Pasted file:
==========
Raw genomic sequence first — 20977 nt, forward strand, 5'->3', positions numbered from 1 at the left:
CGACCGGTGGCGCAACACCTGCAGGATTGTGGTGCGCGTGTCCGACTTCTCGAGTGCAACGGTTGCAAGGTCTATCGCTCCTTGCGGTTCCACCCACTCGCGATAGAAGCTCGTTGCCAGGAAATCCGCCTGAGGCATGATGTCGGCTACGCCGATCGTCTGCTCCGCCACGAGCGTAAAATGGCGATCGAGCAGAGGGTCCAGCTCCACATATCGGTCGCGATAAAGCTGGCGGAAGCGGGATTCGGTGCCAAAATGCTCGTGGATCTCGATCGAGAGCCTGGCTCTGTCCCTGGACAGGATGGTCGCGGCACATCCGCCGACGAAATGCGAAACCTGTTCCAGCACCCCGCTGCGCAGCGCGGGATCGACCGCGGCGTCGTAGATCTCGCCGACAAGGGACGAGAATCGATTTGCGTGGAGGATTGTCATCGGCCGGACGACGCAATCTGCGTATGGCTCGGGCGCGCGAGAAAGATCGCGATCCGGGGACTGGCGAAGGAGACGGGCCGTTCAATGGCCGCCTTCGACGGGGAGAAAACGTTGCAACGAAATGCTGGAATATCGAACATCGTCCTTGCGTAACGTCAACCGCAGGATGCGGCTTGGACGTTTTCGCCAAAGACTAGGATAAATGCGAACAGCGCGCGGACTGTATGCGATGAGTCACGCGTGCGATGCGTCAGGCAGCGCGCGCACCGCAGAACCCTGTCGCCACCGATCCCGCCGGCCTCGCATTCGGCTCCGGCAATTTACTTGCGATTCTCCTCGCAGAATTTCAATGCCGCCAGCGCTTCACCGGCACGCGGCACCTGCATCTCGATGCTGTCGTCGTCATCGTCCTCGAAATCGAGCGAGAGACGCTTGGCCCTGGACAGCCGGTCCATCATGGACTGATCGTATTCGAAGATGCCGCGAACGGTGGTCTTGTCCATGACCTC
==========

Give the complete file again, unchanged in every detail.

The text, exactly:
Raw genomic sequence first — 20977 nt, forward strand, 5'->3', positions numbered from 1 at the left:
CGACCGGTGGCGCAACACCTGCAGGATTGTGGTGCGCGTGTCCGACTTCTCGAGTGCAACGGTTGCAAGGTCTATCGCTCCTTGCGGTTCCACCCACTCGCGATAGAAGCTCGTTGCCAGGAAATCCGCCTGAGGCATGATGTCGGCTACGCCGATCGTCTGCTCCGCCACGAGCGTAAAATGGCGATCGAGCAGAGGGTCCAGCTCCACATATCGGTCGCGATAAAGCTGGCGGAAGCGGGATTCGGTGCCAAAATGCTCGTGGATCTCGATCGAGAGCCTGGCTCTGTCCCTGGACAGGATGGTCGCGGCACATCCGCCGACGAAATGCGAAACCTGTTCCAGCACCCCGCTGCGCAGCGCGGGATCGACCGCGGCGTCGTAGATCTCGCCGACAAGGGACGAGAATCGATTTGCGTGGAGGATTGTCATCGGCCGGACGACGCAATCTGCGTATGGCTCGGGCGCGCGAGAAAGATCGCGATCCGGGGACTGGCGAAGGAGACGGGCCGTTCAATGGCCGCCTTCGACGGGGAGAAAACGTTGCAACGAAATGCTGGAATATCGAACATCGTCCTTGCGTAACGTCAACCGCAGGATGCGGCTTGGACGTTTTCGCCAAAGACTAGGATAAATGCGAACAGCGCGCGGACTGTATGCGATGAGTCACGCGTGCGATGCGTCAGGCAGCGCGCGCACCGCAGAACCCTGTCGCCACCGATCCCGCCGGCCTCGCATTCGGCTCCGGCAATTTACTTGCGATTCTCCTCGCAGAATTTCAATGCCGCCAGCGCTTCACCGGCACGCGGCACCTGCATCTCGATGCTGTCGTCGTCATCGTCCTCGAAATCGAGCGAGAGACGCTTGGCCCTGGACAGCCGGTCCATCATGGACTGATCGTATTCGAAGATGCCGCGAACGGTGGTCTTGTCCATGACCTC